MagicScrollbar, a new Jetpack experiment

You know, when loo­king at a page on the web, our indi­ca­tion of it’s length is the size of the scroll bar in our brow­ser win­dow (if it’s small, the page is long).

Some­ti­mes, our assump­tion about the arti­cle’s length is wrong because while scrol­ling you see that most of the page is com­ments.

Tho­mas Hoo­per pro­po­sed a nice solu­tion. I deci­ded to tweak his code and adapt it to Jet­pack. The solu­tion con­sist in dis­playing what por­tion of the page is arti­cle and what is com­ments.

It’s quite dif­fi­cult to find an gene­ral algo­rithm which can work on quite all web­si­tes, so I deci­ded to focus on, a kind of French Sla­sh­dot. It could have been Sma­shing Maga­zine too.

On, arti­cles are com­po­sed of :

  • The main arti­cle
  • An optio­nal second part
  • Nes­ted group of com­ments

It looks like:

Like my other Jet­pack expe­ri­ments, the MagicS­croll­bar is a just a proof of con­cept which lacks of polish. The user is able to see what the page con­tains in rela­tive pro­por­tions: the arti­cle and the dif­fe­rent groups of nes­ted com­ments. Unfor­tu­na­tely, I can’t find an easy why to have access to the win­dow docu­ment in Jet­pack scripts, so I had to use a lot of tricks to get things done.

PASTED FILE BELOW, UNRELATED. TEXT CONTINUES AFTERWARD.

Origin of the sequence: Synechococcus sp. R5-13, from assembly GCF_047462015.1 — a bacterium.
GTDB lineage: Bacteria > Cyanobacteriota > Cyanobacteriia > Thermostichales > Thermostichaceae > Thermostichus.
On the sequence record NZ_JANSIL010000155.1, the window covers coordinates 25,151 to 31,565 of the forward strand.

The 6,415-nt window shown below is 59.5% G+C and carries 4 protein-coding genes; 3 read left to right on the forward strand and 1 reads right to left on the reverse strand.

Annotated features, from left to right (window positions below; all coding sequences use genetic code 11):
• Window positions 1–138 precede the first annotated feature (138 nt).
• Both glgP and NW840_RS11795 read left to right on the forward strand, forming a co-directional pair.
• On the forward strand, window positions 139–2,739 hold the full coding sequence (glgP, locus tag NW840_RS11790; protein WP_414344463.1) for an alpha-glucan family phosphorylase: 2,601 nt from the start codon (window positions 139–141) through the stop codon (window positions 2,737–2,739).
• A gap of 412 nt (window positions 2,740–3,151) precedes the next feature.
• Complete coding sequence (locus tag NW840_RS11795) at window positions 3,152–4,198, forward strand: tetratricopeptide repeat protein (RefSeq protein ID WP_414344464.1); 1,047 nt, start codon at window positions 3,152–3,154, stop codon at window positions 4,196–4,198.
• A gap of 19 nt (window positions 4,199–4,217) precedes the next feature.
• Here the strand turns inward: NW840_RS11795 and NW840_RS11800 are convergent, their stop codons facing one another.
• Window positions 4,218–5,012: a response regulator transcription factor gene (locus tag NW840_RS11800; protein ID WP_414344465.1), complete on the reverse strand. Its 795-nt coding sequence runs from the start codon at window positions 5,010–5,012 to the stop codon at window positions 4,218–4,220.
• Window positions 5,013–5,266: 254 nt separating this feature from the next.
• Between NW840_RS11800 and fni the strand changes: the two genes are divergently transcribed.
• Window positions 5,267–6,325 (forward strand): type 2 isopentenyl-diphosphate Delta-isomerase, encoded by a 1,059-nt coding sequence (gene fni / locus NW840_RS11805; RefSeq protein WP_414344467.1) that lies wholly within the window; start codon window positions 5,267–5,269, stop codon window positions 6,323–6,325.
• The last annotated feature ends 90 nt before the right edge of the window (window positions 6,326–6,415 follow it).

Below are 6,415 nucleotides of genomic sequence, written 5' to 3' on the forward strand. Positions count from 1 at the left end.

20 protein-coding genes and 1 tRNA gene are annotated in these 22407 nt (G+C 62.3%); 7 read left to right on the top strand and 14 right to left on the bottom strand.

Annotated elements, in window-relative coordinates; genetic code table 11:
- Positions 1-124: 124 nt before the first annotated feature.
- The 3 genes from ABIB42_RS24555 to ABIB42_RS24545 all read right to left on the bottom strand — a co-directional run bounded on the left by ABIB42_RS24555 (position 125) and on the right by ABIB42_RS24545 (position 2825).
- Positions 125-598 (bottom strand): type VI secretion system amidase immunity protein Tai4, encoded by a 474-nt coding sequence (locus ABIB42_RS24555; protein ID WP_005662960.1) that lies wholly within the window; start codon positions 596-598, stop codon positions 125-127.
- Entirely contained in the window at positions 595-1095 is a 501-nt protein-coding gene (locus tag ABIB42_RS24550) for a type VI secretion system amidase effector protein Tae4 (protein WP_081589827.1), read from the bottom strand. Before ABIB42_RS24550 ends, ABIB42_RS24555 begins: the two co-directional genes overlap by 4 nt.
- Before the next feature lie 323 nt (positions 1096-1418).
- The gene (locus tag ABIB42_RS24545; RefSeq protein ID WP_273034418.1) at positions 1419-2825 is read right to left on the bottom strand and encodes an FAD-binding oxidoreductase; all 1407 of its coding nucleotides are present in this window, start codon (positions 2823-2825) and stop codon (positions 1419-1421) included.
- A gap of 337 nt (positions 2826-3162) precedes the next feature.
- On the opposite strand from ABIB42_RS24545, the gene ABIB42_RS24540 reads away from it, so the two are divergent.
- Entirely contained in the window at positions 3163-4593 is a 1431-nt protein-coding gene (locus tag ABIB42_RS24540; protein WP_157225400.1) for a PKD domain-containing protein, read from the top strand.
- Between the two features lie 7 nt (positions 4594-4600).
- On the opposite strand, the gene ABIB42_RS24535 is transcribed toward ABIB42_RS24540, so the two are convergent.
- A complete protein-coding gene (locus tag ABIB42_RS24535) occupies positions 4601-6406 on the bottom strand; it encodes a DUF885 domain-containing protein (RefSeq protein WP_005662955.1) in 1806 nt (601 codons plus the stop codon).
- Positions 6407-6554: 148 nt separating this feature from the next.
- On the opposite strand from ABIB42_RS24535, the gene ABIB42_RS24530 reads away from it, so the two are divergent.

By default the MagicS­croll­bar is almost hid­den and it appears on hover like in the fol­lo­wing screen­shot. You can see the arti­cle on

By the way, I have totally revam­ped my Jet­pack labo­ra­tory and, as always, the code is still a mess.

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